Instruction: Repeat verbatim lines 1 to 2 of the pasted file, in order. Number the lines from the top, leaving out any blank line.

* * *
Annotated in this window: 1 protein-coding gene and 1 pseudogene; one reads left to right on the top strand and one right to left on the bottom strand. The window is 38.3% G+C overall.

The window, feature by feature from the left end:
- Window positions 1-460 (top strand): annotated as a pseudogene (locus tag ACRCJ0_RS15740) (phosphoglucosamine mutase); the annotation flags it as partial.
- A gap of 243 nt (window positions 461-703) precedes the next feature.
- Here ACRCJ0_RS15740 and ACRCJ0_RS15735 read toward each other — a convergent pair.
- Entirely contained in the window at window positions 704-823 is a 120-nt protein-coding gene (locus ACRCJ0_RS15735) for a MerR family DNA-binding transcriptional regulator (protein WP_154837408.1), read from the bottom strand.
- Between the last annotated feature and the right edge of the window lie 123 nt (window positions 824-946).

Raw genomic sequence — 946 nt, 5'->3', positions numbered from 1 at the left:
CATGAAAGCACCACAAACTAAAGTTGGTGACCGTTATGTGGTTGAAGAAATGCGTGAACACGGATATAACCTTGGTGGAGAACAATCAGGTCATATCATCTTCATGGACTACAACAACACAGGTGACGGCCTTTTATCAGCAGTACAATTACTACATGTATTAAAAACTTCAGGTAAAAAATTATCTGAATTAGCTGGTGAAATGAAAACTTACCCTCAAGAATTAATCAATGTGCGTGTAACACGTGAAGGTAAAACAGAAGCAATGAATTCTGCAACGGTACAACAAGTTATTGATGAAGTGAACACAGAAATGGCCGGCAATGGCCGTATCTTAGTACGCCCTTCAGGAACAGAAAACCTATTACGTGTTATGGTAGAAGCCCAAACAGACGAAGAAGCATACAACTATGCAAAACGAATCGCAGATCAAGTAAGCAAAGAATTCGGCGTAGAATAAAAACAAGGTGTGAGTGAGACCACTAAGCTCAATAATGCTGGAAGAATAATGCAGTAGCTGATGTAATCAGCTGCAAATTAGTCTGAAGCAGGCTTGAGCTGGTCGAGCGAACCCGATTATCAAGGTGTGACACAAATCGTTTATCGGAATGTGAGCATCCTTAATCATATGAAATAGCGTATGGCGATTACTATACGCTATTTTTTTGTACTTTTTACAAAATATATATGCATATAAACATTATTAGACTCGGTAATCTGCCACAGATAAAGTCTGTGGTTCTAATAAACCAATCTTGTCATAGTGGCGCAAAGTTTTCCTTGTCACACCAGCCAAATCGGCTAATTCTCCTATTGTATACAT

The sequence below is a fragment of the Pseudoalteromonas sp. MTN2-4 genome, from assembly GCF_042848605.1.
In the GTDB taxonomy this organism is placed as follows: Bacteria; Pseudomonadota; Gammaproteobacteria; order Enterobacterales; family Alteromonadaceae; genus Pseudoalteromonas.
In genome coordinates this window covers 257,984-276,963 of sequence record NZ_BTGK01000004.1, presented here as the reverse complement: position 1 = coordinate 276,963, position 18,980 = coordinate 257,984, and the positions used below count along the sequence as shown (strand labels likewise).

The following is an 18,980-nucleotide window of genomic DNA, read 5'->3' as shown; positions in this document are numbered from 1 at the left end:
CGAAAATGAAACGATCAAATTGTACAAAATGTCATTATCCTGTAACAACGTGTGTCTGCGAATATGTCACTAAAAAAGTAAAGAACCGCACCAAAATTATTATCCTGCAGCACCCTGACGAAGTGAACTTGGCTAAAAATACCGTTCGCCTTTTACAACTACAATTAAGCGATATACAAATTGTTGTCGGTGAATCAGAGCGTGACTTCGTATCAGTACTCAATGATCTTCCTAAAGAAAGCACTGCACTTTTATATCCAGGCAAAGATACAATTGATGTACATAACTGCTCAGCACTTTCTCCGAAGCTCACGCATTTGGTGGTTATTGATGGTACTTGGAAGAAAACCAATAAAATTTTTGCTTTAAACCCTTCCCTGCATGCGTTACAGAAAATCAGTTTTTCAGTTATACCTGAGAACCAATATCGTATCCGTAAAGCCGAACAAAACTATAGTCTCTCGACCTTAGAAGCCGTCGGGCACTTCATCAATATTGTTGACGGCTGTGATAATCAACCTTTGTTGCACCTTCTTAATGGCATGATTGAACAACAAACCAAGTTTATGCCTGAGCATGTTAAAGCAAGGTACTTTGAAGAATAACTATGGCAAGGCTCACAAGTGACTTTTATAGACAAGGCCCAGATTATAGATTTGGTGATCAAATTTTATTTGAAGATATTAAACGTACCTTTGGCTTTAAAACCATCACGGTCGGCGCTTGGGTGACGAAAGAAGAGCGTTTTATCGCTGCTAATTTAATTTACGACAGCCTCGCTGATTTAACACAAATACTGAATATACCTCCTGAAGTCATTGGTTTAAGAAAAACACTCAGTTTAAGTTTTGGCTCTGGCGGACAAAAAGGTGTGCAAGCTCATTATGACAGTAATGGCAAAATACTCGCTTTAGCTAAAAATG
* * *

Annotated in this window: 1 protein-coding gene and 1 pseudogene; one reads left to right on the top strand and one right to left on the bottom strand. The window is 38.3% G+C overall.

The window, feature by feature from the left end: